Michael Cooke couldn't refute this argument so he mostly ignored it. But he did address one of my claims:
Because if I dress like a soldier with fake medals and pantomime the killing of women and children--it can and will offend people that support the military. But it is not immoral, it is expressing a controversial idea. There is a real distinction. Offending is not nice--but it sometimes it might be a good thing! The right thing!
First, there's no necessary distinction between an act's being morally wrong and expressing a controversial idea. An act can be or do both. Examples: Screaming profanities at children because you think they deserve punishment. Publishing false reports about presidents because you believe they're a menace to society. Blowing up buildings to protest what you consider an unjust government policy.
Second, I didn't say the hypothetical headdress or medal wearer was expressing a controversial idea. He might or might not be. Suppose the medal wearer exposes himself or urinates in public view. He might do this because he likes insulting soldiers. Or because he genuinely thinks it's funny. Or because he sincerely believes that's what real soldiers do. Not because he has a controversial idea in mind.
So your "controversial idea" defense is as invalid as your other made-up defenses. I don't need to refute it because wearing headdresses or medals isn't about expressing controversial ideas. Try again.
As for why non-Natives wearing headdresses is morally wrong, I thought that was obvious. By stereotyping Indians you're presenting false or misleading information about them. Depending on what you say or do, it's an implicit or explicit lie.
Moreover, this practice offends some people's beliefs, same as pissing on a Jesus figure or publishing a Muhammad cartoon might. If you had a damn good reason for offending people, such as expressing an important "controversial idea," you might be able to justify it. But I just dismissed that as a valid excuse. Few if any headdress wearers have a message beyond the stereotype.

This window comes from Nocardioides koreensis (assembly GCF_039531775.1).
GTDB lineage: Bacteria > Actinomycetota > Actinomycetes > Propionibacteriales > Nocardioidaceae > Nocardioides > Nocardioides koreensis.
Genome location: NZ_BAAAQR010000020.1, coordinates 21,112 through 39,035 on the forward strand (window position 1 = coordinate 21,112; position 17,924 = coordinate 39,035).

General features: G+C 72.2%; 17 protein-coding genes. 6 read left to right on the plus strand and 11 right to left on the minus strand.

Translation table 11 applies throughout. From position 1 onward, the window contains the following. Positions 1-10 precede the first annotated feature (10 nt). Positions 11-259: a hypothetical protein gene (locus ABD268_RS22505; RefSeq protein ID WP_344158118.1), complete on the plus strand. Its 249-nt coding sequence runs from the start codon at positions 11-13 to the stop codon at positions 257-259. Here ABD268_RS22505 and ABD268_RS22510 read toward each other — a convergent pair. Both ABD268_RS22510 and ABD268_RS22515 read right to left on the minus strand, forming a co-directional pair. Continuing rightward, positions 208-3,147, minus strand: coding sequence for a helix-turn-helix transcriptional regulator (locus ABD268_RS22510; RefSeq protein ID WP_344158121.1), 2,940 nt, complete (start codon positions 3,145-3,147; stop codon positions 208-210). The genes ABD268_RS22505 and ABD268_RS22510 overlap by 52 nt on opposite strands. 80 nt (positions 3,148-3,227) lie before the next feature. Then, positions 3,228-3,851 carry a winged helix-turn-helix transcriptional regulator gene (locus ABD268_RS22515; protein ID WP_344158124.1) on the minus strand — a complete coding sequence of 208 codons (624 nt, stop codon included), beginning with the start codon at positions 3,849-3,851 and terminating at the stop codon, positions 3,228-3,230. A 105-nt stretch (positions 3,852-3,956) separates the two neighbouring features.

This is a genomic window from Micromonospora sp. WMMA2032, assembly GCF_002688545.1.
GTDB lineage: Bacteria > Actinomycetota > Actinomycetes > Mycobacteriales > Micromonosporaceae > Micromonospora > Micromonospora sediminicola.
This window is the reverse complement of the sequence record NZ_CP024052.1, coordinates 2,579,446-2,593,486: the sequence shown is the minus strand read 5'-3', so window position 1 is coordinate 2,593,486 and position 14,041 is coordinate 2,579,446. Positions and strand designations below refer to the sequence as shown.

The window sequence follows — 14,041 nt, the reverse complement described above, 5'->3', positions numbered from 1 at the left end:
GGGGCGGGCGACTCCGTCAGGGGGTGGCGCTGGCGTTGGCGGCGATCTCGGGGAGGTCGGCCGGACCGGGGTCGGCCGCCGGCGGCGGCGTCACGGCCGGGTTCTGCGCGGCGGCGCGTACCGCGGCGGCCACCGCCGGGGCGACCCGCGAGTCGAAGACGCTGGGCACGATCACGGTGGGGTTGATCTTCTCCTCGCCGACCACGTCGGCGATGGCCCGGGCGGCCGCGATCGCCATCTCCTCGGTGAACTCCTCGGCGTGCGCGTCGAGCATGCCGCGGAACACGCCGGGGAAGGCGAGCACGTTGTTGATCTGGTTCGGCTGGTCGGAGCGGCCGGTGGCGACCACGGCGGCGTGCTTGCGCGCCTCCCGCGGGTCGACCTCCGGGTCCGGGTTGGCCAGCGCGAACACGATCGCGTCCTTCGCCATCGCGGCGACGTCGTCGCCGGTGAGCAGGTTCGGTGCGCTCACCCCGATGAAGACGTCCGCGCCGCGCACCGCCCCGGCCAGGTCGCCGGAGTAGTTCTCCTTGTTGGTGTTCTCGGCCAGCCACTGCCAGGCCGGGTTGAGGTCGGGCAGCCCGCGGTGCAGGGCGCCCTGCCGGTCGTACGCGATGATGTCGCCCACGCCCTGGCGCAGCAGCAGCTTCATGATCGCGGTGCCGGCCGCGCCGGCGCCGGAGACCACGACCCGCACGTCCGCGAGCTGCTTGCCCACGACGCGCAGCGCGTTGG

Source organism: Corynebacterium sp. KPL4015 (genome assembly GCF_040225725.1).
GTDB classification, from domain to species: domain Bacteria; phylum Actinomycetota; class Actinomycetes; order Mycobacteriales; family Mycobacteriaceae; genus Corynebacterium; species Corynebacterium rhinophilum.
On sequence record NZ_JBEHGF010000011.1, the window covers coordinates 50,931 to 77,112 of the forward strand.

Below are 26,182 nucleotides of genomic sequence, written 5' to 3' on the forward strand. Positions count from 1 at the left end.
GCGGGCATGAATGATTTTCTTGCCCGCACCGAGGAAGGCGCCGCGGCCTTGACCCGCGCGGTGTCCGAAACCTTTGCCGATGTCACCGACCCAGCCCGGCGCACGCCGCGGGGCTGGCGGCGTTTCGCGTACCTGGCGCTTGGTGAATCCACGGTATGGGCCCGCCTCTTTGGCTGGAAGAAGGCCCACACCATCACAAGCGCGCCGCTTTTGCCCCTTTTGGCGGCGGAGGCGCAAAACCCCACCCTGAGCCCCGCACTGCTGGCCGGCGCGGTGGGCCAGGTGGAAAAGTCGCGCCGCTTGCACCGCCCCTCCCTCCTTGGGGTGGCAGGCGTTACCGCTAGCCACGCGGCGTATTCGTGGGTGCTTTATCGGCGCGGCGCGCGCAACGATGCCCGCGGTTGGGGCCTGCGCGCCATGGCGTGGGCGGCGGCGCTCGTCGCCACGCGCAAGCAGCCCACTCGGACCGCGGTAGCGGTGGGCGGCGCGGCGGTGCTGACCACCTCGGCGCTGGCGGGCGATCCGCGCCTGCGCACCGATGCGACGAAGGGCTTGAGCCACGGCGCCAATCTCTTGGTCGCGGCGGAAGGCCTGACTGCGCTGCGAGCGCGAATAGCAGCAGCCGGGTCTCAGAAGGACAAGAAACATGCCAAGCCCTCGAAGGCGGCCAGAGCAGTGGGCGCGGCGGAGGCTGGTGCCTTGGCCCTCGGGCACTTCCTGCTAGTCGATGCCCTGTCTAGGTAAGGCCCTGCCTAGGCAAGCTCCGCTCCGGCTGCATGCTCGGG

So you're spreading misinformation and offending people for no good reason. If you don't understand why that's wrong, I'm not wasting more time explaining what "wrong" means. I'll accept that you're too dumb to understand it.
If you don't like the term "morally wrong," try "intellectually wrong," since that's also true. Or just "wrong," period.
More idiocy from Cooke
Besides, how real or fake it looks doesn't change the stereotypical effect. People believe headdress-wearing chiefs represent all Indians because they see them over and over. Real chiefs, fake chiefs...it doesn't matter. The quantity counts much more than the quality.
In fact, you could argue that fake headdresses have more of an effect than real headdresses. If headdresses are so ubiquitous that you can find them in costume shops, they must represent Native culture, right? At least, that's what many people may think.
If you think a chief's headdress taken out of context isn't a stereotype, you don't know what a stereotype is. I'm not wasting time alleviating your ignorance of basic words and concepts. Try a dictionary.
For more of Cooke's failed arguments about Kesha, see Headdresses = Fedoras? and Stereotypes in Cultural Commons?
America appropriates everything?
With your "America appropriates EVERYTHING" claim, you're back to your cultural commons idea. Which means you're back to explaining why minstrel shows and Polish jokes were okay but aren't any longer. Why don't you stop ducking the question and start answering it?
As for the class issue, I addressed that in Is Racism Really Classism? Short answer is that racism and classism are interrelated and battling one helps battle the other.
Finally, Cooke says something that almost makes sense:
I see the moral issue being one of respect and dignity. Where second class status is not real, almost always culture is shared gladly and happily and the pain of appropriation evaporates.
For more on the subject, see The "Honor" of a Plains Chief and Is Cultural Appropriation Okay?
Below: America appropriated Chinese culture to create Charlie Chan, so he can't be racist, according to racism apologist Michael Cooke.